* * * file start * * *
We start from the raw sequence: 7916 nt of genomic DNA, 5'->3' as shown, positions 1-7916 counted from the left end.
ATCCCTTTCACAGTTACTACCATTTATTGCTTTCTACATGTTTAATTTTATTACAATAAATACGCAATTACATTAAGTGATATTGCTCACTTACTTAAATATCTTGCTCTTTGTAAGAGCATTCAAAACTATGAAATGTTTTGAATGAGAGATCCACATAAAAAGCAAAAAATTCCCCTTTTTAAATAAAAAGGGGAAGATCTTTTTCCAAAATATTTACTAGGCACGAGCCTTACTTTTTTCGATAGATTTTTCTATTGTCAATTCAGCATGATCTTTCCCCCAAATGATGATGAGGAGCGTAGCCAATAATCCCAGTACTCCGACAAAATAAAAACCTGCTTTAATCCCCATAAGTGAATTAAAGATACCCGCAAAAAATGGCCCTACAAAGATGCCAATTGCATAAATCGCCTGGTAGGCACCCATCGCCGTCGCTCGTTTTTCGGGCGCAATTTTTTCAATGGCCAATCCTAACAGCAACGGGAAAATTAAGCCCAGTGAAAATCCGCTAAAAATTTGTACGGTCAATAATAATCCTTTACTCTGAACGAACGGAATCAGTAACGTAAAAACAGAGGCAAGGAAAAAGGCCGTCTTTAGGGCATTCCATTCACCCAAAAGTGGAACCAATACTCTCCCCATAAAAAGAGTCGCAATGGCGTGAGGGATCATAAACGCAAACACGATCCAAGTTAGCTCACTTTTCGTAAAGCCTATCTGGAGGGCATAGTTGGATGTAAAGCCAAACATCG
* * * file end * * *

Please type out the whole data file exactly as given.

We start from the raw sequence: 7916 nt of genomic DNA, 5'->3' as shown, positions 1-7916 counted from the left end.
ATCCCTTTCACAGTTACTACCATTTATTGCTTTCTACATGTTTAATTTTATTACAATAAATACGCAATTACATTAAGTGATATTGCTCACTTACTTAAATATCTTGCTCTTTGTAAGAGCATTCAAAACTATGAAATGTTTTGAATGAGAGATCCACATAAAAAGCAAAAAATTCCCCTTTTTAAATAAAAAGGGGAAGATCTTTTTCCAAAATATTTACTAGGCACGAGCCTTACTTTTTTCGATAGATTTTTCTATTGTCAATTCAGCATGATCTTTCCCCCAAATGATGATGAGGAGCGTAGCCAATAATCCCAGTACTCCGACAAAATAAAAACCTGCTTTAATCCCCATAAGTGAATTAAAGATACCCGCAAAAAATGGCCCTACAAAGATGCCAATTGCATAAATCGCCTGGTAGGCACCCATCGCCGTCGCTCGTTTTTCGGGCGCAATTTTTTCAATGGCCAATCCTAACAGCAACGGGAAAATTAAGCCCAGTGAAAATCCGCTAAAAATTTGTACGGTCAATAATAATCCTTTACTCTGAACGAACGGAATCAGTAACGTAAAAACAGAGGCAAGGAAAAAGGCCGTCTTTAGGGCATTCCATTCACCCAAAAGTGGAACCAATACTCTCCCCATAAAAAGAGTCGCAATGGCGTGAGGGATCATAAACGCAAACACGATCCAAGTTAGCTCACTTTTCGTAAAGCCTATCTGGAGGGCATAGTTGGATGTAAAGCCAAACATCG